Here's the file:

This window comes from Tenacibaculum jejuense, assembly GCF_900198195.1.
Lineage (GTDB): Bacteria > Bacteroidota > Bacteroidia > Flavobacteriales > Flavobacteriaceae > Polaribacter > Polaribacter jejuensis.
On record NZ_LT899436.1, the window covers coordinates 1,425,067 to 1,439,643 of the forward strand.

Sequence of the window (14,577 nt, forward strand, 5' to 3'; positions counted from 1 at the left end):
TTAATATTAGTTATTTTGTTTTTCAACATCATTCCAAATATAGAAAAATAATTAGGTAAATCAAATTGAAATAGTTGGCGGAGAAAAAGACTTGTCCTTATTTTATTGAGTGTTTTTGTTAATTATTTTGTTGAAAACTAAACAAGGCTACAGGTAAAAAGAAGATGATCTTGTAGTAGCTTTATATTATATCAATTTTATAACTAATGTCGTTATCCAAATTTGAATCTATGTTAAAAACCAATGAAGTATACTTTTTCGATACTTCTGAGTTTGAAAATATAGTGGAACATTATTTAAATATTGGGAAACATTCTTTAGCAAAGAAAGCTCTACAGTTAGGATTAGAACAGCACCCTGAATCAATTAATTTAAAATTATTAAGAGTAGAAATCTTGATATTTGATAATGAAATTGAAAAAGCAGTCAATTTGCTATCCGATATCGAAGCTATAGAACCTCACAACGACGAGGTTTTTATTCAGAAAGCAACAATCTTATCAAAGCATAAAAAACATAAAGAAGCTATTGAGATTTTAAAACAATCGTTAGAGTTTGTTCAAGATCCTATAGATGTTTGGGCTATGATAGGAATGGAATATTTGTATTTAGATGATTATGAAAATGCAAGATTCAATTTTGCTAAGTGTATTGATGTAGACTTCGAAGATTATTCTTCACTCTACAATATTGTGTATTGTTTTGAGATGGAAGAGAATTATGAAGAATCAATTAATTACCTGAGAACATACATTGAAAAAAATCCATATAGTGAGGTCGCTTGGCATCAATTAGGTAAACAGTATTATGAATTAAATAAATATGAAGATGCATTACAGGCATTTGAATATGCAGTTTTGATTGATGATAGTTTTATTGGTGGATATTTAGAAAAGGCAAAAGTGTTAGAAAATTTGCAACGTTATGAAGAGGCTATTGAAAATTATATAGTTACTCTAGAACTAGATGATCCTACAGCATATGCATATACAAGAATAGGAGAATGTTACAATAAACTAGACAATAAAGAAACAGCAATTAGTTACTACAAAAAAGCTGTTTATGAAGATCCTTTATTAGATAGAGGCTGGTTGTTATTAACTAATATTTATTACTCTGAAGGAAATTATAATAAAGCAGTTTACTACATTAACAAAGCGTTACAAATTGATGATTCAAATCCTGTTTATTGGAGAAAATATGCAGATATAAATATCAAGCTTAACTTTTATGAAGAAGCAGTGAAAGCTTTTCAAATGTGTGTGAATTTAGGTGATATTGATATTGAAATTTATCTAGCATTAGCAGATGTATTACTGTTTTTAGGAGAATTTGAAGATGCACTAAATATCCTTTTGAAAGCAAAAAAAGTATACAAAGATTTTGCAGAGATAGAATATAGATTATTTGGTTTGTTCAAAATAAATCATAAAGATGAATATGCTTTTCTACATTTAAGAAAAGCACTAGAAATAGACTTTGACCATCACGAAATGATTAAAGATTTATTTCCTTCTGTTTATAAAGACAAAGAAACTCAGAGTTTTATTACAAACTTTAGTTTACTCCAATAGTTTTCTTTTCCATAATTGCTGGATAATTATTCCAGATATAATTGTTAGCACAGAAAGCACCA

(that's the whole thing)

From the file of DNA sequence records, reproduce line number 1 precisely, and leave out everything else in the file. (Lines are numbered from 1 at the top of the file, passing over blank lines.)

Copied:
This window comes from Tenacibaculum jejuense, assembly GCF_900198195.1.